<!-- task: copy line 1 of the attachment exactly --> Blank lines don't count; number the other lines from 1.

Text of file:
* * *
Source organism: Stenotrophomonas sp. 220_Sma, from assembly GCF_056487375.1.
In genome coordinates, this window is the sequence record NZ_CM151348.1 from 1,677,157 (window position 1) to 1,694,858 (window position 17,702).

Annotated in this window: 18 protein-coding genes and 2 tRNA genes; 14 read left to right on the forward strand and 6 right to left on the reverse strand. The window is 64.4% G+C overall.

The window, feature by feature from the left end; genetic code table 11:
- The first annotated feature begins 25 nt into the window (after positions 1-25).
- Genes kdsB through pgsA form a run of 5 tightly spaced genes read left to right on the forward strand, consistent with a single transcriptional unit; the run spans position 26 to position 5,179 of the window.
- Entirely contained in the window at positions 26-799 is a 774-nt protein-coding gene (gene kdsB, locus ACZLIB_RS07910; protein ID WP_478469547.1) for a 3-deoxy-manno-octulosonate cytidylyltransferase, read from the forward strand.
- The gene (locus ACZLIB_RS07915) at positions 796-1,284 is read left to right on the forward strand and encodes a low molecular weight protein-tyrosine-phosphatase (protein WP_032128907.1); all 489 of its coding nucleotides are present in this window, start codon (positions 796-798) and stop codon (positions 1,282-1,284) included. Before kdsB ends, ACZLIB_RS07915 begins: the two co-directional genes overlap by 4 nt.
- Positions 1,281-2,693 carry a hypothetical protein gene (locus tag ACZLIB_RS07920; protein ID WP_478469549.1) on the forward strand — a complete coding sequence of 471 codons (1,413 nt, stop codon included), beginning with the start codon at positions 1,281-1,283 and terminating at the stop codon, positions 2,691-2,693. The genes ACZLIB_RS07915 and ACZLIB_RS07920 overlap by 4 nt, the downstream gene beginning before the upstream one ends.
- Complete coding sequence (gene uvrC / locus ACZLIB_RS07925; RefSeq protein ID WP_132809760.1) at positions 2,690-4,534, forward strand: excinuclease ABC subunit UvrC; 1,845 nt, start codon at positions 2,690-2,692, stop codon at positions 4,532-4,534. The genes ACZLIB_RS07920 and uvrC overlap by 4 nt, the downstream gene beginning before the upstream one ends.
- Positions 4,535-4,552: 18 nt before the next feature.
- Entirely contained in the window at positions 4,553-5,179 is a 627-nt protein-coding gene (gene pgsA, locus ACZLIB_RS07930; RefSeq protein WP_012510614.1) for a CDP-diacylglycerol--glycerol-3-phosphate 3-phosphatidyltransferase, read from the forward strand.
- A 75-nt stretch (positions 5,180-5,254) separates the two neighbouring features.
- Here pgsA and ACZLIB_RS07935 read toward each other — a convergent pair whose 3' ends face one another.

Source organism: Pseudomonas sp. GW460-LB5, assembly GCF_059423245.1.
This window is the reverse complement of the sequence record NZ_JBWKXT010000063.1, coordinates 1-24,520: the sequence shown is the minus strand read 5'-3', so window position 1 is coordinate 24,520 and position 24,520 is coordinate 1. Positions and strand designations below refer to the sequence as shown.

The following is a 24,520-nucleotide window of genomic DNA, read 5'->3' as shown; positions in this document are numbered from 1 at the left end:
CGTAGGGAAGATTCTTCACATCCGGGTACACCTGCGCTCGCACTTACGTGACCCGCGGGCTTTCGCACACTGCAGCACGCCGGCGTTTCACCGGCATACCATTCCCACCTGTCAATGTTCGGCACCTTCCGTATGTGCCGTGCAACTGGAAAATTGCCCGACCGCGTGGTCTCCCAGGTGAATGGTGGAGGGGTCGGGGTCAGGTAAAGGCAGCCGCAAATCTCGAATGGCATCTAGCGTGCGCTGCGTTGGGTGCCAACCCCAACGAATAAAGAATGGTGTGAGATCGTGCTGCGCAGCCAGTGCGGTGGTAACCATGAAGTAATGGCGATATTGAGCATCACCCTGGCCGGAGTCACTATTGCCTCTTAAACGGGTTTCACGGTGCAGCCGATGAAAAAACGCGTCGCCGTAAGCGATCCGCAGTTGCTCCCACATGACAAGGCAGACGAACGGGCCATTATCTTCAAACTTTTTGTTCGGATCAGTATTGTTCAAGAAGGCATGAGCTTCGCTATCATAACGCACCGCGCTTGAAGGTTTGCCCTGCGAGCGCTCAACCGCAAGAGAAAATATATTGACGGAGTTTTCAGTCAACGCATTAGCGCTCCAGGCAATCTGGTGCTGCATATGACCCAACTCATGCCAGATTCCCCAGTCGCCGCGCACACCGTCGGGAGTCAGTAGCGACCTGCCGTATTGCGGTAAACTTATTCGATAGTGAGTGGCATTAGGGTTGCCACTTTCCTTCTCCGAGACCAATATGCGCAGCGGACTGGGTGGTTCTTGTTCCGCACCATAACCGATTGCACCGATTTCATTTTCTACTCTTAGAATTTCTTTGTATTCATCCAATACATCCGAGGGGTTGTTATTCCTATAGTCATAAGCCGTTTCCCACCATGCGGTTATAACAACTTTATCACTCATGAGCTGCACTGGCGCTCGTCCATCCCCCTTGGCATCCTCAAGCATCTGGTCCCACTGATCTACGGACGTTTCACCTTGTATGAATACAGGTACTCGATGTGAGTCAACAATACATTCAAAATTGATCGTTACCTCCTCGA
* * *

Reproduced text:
Source organism: Stenotrophomonas sp. 220_Sma, from assembly GCF_056487375.1.